Long-term care insurance

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*Green icons = bill is moving forward; Yellow = delayed or facing hurdles; Red = failed

Healthcare

Proposals to update Washington’s new long-term care insurance program funded by a 0.58% payroll tax. The WA Cares program passed in 2019 and was originally supposed to go into effect in January 2022, but criticism and half-a-million opt-outs have caused the governor and lawmakers to rethink their plan.

House Bill 1733 - Opt-outs for long-term care insurance

Official bill information: House Bill 1733

Description of the bill: This bill aims to establish which employees may voluntarily opt out of the WA Cares program, which was designed to pay for nursing and aging care via a 0.58% payroll tax. It names veterans, active military spouses, workers on short-term visas and employees who work in Washington but live out-of-state. Anyone who opts out would be permanently ineligible unless they follow the process to re-enroll in the program, which is also laid out in the text of the bill. The tax was initially passed in 2019 and was supposed to go into effect in January 2022 butnearly half a million people opted out, causing the governor and lawmakers implementation of the tax.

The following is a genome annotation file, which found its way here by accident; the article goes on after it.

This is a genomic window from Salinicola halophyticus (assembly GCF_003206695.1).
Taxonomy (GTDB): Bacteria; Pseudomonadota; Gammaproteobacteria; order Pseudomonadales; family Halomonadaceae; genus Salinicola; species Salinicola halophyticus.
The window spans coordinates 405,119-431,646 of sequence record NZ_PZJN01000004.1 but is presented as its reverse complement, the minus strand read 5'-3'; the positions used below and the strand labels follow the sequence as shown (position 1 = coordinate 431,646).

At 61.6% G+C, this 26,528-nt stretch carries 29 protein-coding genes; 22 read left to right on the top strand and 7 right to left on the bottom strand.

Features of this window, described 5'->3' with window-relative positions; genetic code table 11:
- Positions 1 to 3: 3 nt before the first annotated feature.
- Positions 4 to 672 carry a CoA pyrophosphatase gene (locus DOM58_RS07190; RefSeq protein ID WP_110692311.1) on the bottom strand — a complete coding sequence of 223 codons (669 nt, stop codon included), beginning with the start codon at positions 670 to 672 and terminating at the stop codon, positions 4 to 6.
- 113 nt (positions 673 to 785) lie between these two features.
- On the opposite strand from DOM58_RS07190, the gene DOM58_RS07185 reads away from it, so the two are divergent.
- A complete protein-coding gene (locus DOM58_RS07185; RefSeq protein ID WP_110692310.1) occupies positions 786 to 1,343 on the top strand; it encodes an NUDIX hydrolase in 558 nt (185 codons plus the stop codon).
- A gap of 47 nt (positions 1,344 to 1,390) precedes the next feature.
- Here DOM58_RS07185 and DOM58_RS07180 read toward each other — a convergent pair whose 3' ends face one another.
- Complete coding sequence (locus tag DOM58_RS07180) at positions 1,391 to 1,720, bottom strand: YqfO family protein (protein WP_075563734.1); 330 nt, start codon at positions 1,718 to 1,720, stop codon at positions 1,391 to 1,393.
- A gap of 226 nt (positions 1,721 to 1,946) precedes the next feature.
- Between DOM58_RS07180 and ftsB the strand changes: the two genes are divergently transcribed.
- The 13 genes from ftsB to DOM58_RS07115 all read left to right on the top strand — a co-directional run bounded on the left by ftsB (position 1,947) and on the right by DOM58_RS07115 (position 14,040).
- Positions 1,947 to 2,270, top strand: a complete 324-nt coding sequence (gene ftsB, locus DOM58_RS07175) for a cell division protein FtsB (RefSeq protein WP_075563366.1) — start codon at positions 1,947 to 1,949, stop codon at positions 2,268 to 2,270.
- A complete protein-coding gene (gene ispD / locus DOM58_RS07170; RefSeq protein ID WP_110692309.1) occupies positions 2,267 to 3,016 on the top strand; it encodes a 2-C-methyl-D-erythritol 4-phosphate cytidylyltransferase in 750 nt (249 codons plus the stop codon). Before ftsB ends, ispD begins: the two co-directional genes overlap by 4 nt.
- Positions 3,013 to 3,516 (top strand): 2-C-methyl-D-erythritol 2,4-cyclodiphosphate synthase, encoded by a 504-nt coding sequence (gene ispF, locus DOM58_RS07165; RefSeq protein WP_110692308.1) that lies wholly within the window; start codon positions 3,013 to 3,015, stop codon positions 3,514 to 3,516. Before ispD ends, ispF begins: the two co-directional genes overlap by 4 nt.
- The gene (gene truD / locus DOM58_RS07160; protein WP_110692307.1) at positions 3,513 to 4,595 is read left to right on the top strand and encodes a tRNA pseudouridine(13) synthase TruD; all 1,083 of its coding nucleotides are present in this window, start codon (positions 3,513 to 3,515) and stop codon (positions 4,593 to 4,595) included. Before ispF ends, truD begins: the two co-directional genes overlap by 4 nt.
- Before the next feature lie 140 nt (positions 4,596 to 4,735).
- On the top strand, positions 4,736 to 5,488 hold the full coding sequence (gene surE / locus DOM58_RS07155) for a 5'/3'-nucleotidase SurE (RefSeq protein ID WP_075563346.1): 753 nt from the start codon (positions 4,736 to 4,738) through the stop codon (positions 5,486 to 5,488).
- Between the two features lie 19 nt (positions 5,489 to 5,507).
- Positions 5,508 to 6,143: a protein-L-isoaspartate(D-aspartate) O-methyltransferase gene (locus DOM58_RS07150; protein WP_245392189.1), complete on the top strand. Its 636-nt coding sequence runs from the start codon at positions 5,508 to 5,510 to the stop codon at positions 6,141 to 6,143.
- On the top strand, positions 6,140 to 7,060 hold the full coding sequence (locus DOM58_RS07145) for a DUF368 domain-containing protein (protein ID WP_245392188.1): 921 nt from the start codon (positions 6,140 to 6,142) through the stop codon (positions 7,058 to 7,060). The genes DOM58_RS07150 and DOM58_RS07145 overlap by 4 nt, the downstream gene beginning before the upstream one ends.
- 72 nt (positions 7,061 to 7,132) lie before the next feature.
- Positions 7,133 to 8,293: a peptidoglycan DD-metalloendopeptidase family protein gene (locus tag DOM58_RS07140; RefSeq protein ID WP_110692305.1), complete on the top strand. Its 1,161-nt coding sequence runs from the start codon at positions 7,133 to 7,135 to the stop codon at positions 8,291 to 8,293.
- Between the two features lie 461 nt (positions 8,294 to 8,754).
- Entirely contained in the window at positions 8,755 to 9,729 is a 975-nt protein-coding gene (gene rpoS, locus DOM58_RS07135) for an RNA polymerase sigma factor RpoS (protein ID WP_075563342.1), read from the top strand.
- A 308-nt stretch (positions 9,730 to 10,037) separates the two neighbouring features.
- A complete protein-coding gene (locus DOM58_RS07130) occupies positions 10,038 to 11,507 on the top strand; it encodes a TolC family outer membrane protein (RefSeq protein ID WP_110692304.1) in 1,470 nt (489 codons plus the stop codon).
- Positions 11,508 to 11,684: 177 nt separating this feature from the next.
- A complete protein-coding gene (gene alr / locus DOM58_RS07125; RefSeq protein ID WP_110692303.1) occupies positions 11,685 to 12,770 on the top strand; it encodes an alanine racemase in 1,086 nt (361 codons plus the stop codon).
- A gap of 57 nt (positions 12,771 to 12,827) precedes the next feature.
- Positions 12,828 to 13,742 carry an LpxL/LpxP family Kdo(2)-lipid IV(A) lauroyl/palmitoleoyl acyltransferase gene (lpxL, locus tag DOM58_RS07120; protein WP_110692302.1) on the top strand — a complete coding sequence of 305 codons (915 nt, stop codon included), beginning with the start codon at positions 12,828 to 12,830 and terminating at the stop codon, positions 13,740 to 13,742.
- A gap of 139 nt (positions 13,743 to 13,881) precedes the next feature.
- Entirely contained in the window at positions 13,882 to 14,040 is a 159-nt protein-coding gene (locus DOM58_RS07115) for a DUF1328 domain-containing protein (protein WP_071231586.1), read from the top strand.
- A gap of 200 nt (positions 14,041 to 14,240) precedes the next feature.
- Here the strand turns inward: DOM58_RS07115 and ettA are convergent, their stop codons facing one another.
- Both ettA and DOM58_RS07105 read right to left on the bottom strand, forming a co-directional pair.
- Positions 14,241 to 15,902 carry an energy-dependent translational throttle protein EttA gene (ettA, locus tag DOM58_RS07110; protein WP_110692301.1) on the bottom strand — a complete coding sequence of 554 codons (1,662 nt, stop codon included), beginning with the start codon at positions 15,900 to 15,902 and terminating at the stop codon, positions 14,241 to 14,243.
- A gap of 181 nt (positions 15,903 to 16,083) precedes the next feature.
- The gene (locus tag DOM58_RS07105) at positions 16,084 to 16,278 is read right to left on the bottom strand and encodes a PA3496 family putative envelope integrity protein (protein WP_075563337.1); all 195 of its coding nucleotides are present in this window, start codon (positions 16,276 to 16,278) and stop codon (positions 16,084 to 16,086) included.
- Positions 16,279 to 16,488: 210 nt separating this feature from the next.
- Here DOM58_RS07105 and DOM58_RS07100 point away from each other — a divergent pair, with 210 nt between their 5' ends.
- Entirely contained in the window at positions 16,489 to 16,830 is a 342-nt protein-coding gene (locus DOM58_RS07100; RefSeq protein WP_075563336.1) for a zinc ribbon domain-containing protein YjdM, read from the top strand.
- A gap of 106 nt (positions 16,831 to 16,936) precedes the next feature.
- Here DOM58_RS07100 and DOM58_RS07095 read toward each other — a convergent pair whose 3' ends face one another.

Status: Signed into law by Gov. Jay Inslee on Jan. 27, 2022.

House Bill - 1732 Delaying long-term care insurance until 2023

Official bill information: House Bill 1732

Description of the bill: Delays by 18 months the implementation of a new 0.58% payroll tax that will go toward a long-term care and aging program. The tax, which lawmakers approved in 2019 as the WA Cares program, was originally supposed to go into effect in January 2022. This billpushes that start date back to July 2023. The bill additionally adds new text allowing people born before Jan. 1, 1968 to opt into the WA Cares program after paying into it for just one year (everyone else will have to wait until July 2026 before becoming eligible for benefits). Regardless of when they enroll, workers paying into WA Cares can receive up to $36,500 worth of services over the course of their lifetime. The bill’s 38 sponsors include Rep. Pat Sullivan, D-Olympia, the House majority leader. 

Status: Signed into law by Gov. Jay Inslee on Jan. 27, 2022.